According to National Association of Independent Insurers (NAII) Northwest Regional Manager Michael Harrold, insurance companies’ use of credit information clearly benefits most consumers, in terms of both price and availability of insurance. Harrold stressed that point at a state House Financial Institutions and Insurance Committee hearing on the issue last week. Working out of the NAII’s Northwest Regional Office in Seattle, Harrold also has been aggressively defending insurers’ use of the credit-based insurance scores in various venues in Oregon, Alaska and Colorado.
The interim hearing before the Washington House Financial Institutions and Insurance Committee was convened at the urging of Washington State Insurance Commissioner Mike Kreidler, who publicly unveiled his proposal to prohibit the use of credit scoring in underwriting, cap rate differentials based on credit information at 20 percent, and seek rulemaking authority to further limit insurers’ use of credit information if it is shown to negatively impact the number of uninsured drivers in the state.
“Using credit scores enables insurance companies to offer most of their customers lower rates and to write and renew more policies,” Harrold told the Committee. “It enables insurers to more aggressively and confidently write in all markets, including urban markets. Most importantly, insurers’ use of credit scores provides a fairer pricing structure by better matching rates with the risk of loss.”
Insurers contend that credit information provides an objective and unbiased tool for underwriting and rating insurance risks. Insurance scores do not consider income, address, race, ethnicity, religion, gender, familial status, handicap, nationality, age or marital status.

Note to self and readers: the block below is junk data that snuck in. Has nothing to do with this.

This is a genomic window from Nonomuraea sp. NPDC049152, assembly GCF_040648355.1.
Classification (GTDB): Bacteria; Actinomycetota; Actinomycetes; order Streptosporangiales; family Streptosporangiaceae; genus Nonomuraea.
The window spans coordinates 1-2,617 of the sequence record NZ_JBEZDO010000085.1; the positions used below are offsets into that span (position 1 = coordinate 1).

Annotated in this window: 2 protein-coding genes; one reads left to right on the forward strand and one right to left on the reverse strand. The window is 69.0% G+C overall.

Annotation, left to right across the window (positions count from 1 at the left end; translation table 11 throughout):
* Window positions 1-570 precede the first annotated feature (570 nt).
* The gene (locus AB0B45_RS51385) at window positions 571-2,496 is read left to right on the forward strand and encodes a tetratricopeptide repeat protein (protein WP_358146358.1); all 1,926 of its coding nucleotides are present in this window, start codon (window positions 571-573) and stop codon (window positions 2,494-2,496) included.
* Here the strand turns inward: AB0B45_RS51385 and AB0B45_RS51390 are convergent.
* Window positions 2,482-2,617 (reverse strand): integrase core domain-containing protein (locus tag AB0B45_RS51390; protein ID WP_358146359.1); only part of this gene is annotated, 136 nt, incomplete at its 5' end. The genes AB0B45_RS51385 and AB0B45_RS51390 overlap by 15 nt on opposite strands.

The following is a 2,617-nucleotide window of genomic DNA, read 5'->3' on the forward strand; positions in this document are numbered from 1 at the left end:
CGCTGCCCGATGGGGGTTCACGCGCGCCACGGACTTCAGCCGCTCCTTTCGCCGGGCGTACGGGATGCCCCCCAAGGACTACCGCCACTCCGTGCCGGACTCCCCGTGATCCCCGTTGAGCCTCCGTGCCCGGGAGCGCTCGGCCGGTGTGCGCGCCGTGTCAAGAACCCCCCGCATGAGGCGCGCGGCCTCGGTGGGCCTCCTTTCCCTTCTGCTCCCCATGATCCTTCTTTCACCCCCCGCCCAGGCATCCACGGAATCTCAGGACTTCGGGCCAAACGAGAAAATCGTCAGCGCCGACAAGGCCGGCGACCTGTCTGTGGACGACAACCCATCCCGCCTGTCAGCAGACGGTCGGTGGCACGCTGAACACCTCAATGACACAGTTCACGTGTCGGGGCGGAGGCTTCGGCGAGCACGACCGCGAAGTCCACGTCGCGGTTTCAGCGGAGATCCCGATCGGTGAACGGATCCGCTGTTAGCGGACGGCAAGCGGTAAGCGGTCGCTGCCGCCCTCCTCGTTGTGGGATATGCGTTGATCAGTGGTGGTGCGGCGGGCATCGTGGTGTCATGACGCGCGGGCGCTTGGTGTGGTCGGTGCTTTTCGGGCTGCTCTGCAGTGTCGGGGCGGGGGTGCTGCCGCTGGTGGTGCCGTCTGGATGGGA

Credit scores have no relationship with how much money a person makes, Harrold noted. Rather, the scores reflect how responsibly an individual manages whatever amount of money he or she earns.
“Efforts to impose uniformity on how insurers use credit-based insurance scores would be counterproductive,” Harrold cautioned. “The different ways insurers use credit information represents the essence of competition, which benefits the marketplace and consumers. Restricting the use of credit-based insurance scores could have the unintended consequence of negatively impacting both the affordability and availability of insurance.”
In Oregon, Harrold is a member of the Oregon Insurance Division’s Credit Scoring Rulemaking Advisory Committee. The 12-member committee is comprised of insurance companies, agents, consumer representatives, and the NAII. The committee has held four meetings to date, as it works its way toward considering language for an Insurance Division rule and possible recommendations to the legislature.
The majority of the advisory committee’s first four meetings have been devoted to the presentation of stakeholder views regarding insurer use of credit information. The NAII was charged with presenting to the committee the case for insurer use of credit information in underwriting and rating. The committee will begin wrestling with suggested regulatory language at its next meeting on Dec. 18, 2001.
In Alaska, the NAII recently met with Division of Insurance Director Bob Lohr in Anchorage to discuss insurer use of credit information. Although a proposed regulation is not currently in the works, Harrold discussed the correlation between insurance scores and loss ratios and the benefits credit-based insurance scores provide to consumers and the marketplace.
A current problem faced by the Alaska division, insurers and vendors is the lack of protections under Alaska law to ensure the confidentiality of credit information scoring models that are being requested for review by the division. Lohr would like to extend confidential status to such proprietary models, however, and has asked the NAII for assistance in developing some appropriate legislative language to address the problem.
Colorado, which also is handled by the NAII’s Northwest regional office, has seen its fair share of activity on the credit information front as well. After beating back a proposal to prohibit the use of insurance scores in auto and homeowners insurance during the 2001 legislative session, the NAII hosted a credit information forum for Colorado legislators.
As an outgrowth of the forum, the NAII and a bipartisan group of legislators agreed to principles that legislators believed benefited consumers, including principles of disclosure, insurer obligations in the event of adverse actions, and policyholder appeal and error correction processes.
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